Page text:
It is about that time of year again. When people become glued to their televisions, phones and tablets, filling out brackets, checking scores, and spending more time watching and following basketball in three weeks than they do the entire year. According to a recent report from Kantar Media, the 2012 NCAA Division 1 Men’s Basketball Tournament generated more than $1 billion in tournament advertising sales revenue for the first time. Which makes sense considering March Madness has become the most alluring and action-packed three weeks in sports.
Unlike March Madness, the Super Bowl is followed and watched for the commercials being played almost as much as it is for the actual game of football. When it comes to March Madness, most people cannot remember their favorite, let alone any, commercials that are being played during the game(s). However, despite this fact, the numbers from March Madness have surpassed the numbers of pro-football ($976.3 million), along with the combined post-season total for the NBA ($536.9 million), MLB ($354.1) and the NHL ($101.1 million). The Super Bowl is still the main target for marketers and advertisers with an average $3.8 million spent on a 30-second slot. However, March Madness is not far behind and continues to get closer to the top.
The price of an advertising slot in March Madness games increases as the tournament goes on and fewer games are being played. According to Kantar Media, the beginning rounds of last year’s tournament were $100,000, for the Sweet 16 games they were $350,000 and for the Final Four games they were $700,000. To top it off, during the national championship game between Kentucky and Kansas last year, companies spent an average $1.34 million for a 30-second slot. Last year, eighty to eighty-five companies advertised during March Madness with the top ten companies making up over a third of the total television advertising spent. That is a large number of companies considering that is over 30% of the total companies (266) that have marketed during March Madness in the last decade. The four companies that spent the most on advertising throughout the 2012 tournament were General Motors ($80.3 million), AT&T ($54.2), Anheuser-Bush ($31.9) and Coca-Cola ($31.7).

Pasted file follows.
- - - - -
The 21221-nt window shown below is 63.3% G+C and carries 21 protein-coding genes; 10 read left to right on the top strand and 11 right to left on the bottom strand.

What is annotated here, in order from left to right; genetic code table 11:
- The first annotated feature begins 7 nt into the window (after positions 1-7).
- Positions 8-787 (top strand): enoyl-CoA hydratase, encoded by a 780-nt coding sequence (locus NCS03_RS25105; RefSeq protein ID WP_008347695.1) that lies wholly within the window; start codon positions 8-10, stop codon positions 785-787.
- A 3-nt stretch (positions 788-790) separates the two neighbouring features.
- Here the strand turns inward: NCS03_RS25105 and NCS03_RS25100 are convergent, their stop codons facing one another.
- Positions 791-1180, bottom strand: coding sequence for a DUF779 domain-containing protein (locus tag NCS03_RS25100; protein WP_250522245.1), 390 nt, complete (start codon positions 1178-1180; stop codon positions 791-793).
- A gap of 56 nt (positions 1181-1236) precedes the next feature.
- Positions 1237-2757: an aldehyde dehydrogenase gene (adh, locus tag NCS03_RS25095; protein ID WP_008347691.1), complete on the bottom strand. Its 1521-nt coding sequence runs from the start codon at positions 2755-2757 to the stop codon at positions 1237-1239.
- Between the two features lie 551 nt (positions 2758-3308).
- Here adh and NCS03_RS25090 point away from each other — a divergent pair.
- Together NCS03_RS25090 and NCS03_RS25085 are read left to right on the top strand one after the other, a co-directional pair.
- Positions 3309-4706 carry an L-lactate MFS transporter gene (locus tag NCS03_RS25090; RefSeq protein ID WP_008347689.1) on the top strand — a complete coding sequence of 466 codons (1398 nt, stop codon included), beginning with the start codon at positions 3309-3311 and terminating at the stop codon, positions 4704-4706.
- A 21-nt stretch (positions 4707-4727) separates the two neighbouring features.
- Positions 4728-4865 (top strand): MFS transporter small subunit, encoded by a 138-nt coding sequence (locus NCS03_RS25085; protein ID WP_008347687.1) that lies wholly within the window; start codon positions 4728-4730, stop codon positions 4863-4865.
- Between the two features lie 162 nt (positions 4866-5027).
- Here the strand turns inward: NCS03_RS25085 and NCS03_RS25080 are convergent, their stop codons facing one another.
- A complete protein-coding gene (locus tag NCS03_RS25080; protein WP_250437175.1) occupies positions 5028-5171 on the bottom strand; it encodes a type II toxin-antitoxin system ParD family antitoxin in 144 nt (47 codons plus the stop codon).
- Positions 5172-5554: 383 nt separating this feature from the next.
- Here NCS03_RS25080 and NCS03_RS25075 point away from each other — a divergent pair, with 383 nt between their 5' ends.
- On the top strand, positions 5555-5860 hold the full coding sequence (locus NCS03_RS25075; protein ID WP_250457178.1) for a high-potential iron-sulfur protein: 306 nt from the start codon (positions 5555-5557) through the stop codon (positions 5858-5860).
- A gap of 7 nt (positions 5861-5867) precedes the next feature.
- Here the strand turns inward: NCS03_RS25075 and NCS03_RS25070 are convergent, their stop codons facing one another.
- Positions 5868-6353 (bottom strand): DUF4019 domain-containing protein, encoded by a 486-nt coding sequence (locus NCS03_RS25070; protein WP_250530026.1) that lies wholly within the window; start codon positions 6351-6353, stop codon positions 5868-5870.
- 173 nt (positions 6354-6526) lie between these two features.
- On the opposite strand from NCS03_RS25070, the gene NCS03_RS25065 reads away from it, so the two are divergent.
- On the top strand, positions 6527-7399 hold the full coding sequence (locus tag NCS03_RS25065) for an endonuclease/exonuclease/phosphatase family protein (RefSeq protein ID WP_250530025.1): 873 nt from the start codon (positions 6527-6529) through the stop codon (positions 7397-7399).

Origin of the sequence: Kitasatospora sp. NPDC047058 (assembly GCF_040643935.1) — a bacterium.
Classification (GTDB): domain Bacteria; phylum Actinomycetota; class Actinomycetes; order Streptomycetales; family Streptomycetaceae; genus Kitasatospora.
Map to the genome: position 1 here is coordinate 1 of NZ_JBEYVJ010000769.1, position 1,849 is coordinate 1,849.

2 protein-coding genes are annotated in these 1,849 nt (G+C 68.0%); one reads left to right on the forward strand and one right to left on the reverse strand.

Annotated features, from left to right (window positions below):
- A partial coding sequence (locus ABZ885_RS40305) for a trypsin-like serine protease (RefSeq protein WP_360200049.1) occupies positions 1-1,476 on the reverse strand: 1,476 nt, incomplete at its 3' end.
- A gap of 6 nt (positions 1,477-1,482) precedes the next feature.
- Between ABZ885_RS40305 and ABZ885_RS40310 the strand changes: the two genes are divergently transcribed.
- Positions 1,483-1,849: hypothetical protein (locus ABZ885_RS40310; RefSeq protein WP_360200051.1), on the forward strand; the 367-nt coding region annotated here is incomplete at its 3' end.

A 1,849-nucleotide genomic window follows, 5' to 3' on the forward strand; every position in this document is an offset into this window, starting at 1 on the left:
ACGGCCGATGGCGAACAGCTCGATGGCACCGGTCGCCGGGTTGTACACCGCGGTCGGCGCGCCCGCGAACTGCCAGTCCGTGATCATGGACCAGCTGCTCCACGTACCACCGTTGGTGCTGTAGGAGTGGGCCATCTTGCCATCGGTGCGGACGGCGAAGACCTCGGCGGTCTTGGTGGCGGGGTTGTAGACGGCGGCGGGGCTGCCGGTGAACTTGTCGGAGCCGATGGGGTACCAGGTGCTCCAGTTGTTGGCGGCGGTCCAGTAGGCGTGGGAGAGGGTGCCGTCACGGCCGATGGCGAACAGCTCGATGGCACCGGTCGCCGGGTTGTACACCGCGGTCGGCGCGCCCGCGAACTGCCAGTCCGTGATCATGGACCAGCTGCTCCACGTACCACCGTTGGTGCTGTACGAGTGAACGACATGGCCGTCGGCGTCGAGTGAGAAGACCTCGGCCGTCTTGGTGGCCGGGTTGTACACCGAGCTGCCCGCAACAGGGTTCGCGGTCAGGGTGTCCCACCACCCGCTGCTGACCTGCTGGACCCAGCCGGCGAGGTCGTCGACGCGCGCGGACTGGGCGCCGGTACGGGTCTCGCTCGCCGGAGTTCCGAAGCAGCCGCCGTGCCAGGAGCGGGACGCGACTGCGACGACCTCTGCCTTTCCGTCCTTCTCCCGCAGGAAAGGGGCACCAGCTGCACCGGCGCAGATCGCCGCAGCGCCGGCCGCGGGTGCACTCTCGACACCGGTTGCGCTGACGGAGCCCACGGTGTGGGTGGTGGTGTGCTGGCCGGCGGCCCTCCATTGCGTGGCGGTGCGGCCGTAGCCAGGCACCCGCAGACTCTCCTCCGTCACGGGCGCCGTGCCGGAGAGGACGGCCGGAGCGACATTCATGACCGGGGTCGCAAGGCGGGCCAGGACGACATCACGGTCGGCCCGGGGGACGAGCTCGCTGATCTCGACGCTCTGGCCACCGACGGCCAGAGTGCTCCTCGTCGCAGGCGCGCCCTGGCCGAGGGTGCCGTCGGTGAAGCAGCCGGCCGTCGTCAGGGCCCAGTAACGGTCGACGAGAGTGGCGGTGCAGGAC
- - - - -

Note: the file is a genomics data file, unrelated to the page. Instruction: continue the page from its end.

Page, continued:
With tournament brackets done and more games quickly approaching, it will be the Final Four weekend of April 6-8 before we know it. CBS and the Turner Broadcasting Network (TBS, TNT and truTV) will be covering the games for the third year in a row. As in the previous couple of years fans will also be able to follow the games and the tournament via computers, smartphones and tablets with ad-sponsored commercials. This is a huge opportunity for marketers because advertising continues to go beyond just television media. Along with different media outlets to follow the games, fans will also be able to keep up with the tournament via social media sites and sponsored brackets.
It is unknown whether March Madness will surpass the Super Bowl when it comes to advertising. The strategies of having more media outlets and increasing the price of advertising as the tournament goes on could attract even more viewers than before, especially to the later rounds of the tournament. On the other hand, March Madness could continue to be what it has always been about. The chance for any team to win the national title, for underdogs to come through in the final moment, for fans to have the winning bracket and for all of those watching to have an enchanting three weeks of basketball.